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Conflict & Justice

One family, 2 nations: How to stay together while US keeps them apart

Here in the US, we have our own immigration issues with waves of migrants seeking a better life here. Ilda Sarmiento is one of them. She has three young kids but they don't all live in the same country. Her youngest two live with her in New Orleans. They've never met their big brother, Johan, who was born in Honduras and still lives there with his grandmother. This is the kind of divided family that President Obama's executive order on immigration might have helped. He signed it last year, but it's in legal limbo.

Lifestyle & Belief

Could the Vatican face racketeering charges for harboring abusive clergy?

Federal prosecutors in Manhattan made history by arresting officials at the Federation Internationale de Football Association, or FIFA, on charges of racketeering and money laundering. The case, a groundbreaking example of US authorities policing far beyond America’s borders, raised an interesting question: If prosecutors could target FIFA — an organization headquartered outside the US — could they also take aim at the leaders of another sprawling international enterprise, say, the Roman Catholic Church?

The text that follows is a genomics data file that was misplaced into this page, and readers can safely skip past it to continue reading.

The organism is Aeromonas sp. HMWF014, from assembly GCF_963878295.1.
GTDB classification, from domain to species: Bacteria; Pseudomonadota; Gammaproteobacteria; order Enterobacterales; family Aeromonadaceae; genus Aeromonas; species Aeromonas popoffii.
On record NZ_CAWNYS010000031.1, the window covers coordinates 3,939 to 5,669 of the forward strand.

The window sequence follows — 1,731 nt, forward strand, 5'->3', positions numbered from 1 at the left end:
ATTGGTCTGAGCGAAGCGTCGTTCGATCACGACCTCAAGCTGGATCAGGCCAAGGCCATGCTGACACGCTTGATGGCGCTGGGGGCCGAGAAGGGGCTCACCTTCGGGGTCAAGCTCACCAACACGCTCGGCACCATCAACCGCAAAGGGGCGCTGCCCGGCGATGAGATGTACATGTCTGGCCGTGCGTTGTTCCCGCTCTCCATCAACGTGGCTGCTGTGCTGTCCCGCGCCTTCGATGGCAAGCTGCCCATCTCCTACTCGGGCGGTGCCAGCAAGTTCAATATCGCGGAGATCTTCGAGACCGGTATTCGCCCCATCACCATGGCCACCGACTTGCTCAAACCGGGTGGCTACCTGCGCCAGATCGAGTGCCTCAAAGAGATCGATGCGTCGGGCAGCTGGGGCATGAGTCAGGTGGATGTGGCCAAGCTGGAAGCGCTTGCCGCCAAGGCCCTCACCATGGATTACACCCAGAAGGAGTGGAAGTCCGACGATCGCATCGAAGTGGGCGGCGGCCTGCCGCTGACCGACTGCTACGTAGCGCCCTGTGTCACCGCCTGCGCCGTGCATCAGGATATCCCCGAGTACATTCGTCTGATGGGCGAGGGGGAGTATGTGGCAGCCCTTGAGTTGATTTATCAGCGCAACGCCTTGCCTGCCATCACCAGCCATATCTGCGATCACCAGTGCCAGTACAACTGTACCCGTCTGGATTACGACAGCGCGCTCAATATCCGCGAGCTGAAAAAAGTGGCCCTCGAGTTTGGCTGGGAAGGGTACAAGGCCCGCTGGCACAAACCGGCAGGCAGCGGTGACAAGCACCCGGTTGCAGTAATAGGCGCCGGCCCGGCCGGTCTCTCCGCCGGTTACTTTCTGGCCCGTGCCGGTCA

Arts, Culture & Media

'Thank you so much for giving us Muslims the freedom to take our giant cumbersome clocks to school'

Pakistani comedian Danish Ali wants to thank everyone for making it finally OK for Muslims to take their clocks with them wherever they go. His video riffing on the reaction to 14-year-old Ahmed Mohamed's arrest in Texas has reached about a half-million people and Ali hopes it will poke and prod the conversation about identity forward.